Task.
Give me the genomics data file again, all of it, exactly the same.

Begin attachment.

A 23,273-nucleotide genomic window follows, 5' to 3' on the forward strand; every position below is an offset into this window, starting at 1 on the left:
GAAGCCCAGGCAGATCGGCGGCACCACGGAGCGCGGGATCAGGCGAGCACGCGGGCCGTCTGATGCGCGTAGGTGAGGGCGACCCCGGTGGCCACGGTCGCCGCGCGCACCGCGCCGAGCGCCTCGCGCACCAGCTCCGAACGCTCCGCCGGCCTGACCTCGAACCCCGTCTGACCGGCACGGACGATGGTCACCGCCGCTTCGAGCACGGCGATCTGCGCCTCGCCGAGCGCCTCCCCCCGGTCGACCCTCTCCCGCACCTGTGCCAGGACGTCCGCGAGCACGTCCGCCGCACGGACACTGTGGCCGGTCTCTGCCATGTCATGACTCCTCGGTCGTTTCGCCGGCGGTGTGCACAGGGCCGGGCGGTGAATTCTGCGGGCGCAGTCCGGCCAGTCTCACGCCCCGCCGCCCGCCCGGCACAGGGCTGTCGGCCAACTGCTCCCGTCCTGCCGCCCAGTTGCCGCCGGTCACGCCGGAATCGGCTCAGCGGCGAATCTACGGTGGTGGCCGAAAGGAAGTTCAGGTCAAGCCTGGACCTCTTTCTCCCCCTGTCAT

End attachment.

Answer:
A 23,273-nucleotide genomic window follows, 5' to 3' on the forward strand; every position below is an offset into this window, starting at 1 on the left:
GAAGCCCAGGCAGATCGGCGGCACCACGGAGCGCGGGATCAGGCGAGCACGCGGGCCGTCTGATGCGCGTAGGTGAGGGCGACCCCGGTGGCCACGGTCGCCGCGCGCACCGCGCCGAGCGCCTCGCGCACCAGCTCCGAACGCTCCGCCGGCCTGACCTCGAACCCCGTCTGACCGGCACGGACGATGGTCACCGCCGCTTCGAGCACGGCGATCTGCGCCTCGCCGAGCGCCTCCCCCCGGTCGACCCTCTCCCGCACCTGTGCCAGGACGTCCGCGAGCACGTCCGCCGCACGGACACTGTGGCCGGTCTCTGCCATGTCATGACTCCTCGGTCGTTTCGCCGGCGGTGTGCACAGGGCCGGGCGGTGAATTCTGCGGGCGCAGTCCGGCCAGTCTCACGCCCCGCCGCCCGCCCGGCACAGGGCTGTCGGCCAACTGCTCCCGTCCTGCCGCCCAGTTGCCGCCGGTCACGCCGGAATCGGCTCAGCGGCGAATCTACGGTGGTGGCCGAAAGGAAGTTCAGGTCAAGCCTGGACCTCTTTCTCCCCCTGTCAT